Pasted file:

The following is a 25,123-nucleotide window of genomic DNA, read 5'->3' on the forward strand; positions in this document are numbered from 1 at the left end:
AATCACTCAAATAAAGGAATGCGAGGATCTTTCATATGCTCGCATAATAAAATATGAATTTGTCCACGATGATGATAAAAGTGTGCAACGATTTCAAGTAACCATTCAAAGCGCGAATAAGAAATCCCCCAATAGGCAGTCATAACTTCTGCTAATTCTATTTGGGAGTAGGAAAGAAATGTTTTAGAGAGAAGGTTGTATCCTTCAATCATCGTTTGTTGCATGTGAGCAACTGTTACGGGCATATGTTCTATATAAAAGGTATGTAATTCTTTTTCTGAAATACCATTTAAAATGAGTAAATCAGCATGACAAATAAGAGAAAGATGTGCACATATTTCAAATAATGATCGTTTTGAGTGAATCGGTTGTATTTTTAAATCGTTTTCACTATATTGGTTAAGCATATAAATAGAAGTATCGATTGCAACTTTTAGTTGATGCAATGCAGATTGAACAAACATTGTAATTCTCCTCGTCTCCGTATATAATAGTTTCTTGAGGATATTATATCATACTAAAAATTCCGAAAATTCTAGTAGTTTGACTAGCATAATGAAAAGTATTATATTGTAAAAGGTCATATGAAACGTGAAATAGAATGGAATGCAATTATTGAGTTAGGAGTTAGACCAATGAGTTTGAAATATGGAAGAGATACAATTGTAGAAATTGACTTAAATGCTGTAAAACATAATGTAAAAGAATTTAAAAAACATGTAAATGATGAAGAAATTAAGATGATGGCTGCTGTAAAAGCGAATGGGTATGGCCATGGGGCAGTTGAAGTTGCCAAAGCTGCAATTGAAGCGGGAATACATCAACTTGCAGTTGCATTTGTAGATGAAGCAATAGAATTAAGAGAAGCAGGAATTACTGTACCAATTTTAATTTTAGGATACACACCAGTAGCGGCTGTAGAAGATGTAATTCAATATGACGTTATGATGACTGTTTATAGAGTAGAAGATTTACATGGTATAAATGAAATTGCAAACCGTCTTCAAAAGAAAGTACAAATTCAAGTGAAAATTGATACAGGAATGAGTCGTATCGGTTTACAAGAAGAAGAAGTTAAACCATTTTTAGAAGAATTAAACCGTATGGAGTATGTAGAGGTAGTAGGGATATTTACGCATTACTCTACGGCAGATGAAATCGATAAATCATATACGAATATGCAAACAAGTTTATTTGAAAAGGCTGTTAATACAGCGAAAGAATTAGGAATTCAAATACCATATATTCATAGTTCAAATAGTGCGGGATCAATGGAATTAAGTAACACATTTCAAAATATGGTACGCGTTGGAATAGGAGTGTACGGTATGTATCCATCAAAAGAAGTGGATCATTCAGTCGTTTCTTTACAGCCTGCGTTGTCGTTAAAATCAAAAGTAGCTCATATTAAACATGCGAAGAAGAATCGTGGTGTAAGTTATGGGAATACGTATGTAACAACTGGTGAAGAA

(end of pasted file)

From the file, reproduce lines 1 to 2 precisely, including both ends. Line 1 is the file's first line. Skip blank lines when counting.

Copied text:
The following is a 25,123-nucleotide window of genomic DNA, read 5'->3' on the forward strand; positions in this document are numbered from 1 at the left end:
AATCACTCAAATAAAGGAATGCGAGGATCTTTCATATGCTCGCATAATAAAATATGAATTTGTCCACGATGATGATAAAAGTGTGCAACGATTTCAAGTAACCATTCAAAGCGCGAATAAGAAATCCCCCAATAGGCAGTCATAACTTCTGCTAATTCTATTTGGGAGTAGGAAAGAAATGTTTTAGAGAGAAGGTTGTATCCTTCAATCATCGTTTGTTGCATGTGAGCAACTGTTACGGGCATATGTTCTATATAAAAGGTATGTAATTCTTTTTCTGAAATACCATTTAAAATGAGTAAATCAGCATGACAAATAAGAGAAAGATGTGCACATATTTCAAATAATGATCGTTTTGAGTGAATCGGTTGTATTTTTAAATCGTTTTCACTATATTGGTTAAGCATATAAATAGAAGTATCGATTGCAACTTTTAGTTGATGCAATGCAGATTGAACAAACATTGTAATTCTCCTCGTCTCCGTATATAATAGTTTCTTGAGGATATTATATCATACTAAAAATTCCGAAAATTCTAGTAGTTTGACTAGCATAATGAAAAGTATTATATTGTAAAAGGTCATATGAAACGTGAAATAGAATGGAATGCAATTATTGAGTTAGGAGTTAGACCAATGAGTTTGAAATATGGAAGAGATACAATTGTAGAAATTGACTTAAATGCTGTAAAACATAATGTAAAAGAATTTAAAAAACATGTAAATGATGAAGAAATTAAGATGATGGCTGCTGTAAAAGCGAATGGGTATGGCCATGGGGCAGTTGAAGTTGCCAAAGCTGCAATTGAAGCGGGAATACATCAACTTGCAGTTGCATTTGTAGATGAAGCAATAGAATTAAGAGAAGCAGGAATTACTGTACCAATTTTAATTTTAGGATACACACCAGTAGCGGCTGTAGAAGATGTAATTCAATATGACGTTATGATGACTGTTTATAGAGTAGAAGATTTACATGGTATAAATGAAATTGCAAACCGTCTTCAAAAGAAAGTACAAATTCAAGTGAAAATTGATACAGGAATGAGTCGTATCGGTTTACAAGAAGAAGAAGTTAAACCATTTTTAGAAGAATTAAACCGTATGGAGTATGTAGAGGTAGTAGGGATATTTACGCATTACTCTACGGCAGATGAAATCGATAAATCATATACGAATATGCAAACAAGTTTATTTGAAAAGGCTGTTAATACAGCGAAAGAATTAGGAATTCAAATACCATATATTCATAGTTCAAATAGTGCGGGATCAATGGAATTAAGTAACACATTTCAAAATATGGTACGCGTTGGAATAGGAGTGTACGGTATGTATCCATCAAAAGAAGTGGATCATTCAGTCGTTTCTTTACAGCCTGCGTTGTCGTTAAAATCAAAAGTAGCTCATATTAAACATGCGAAGAAGAATCGTGGTGTAAGTTATGGGAATACGTATGTAACAACTGGTGAAGAA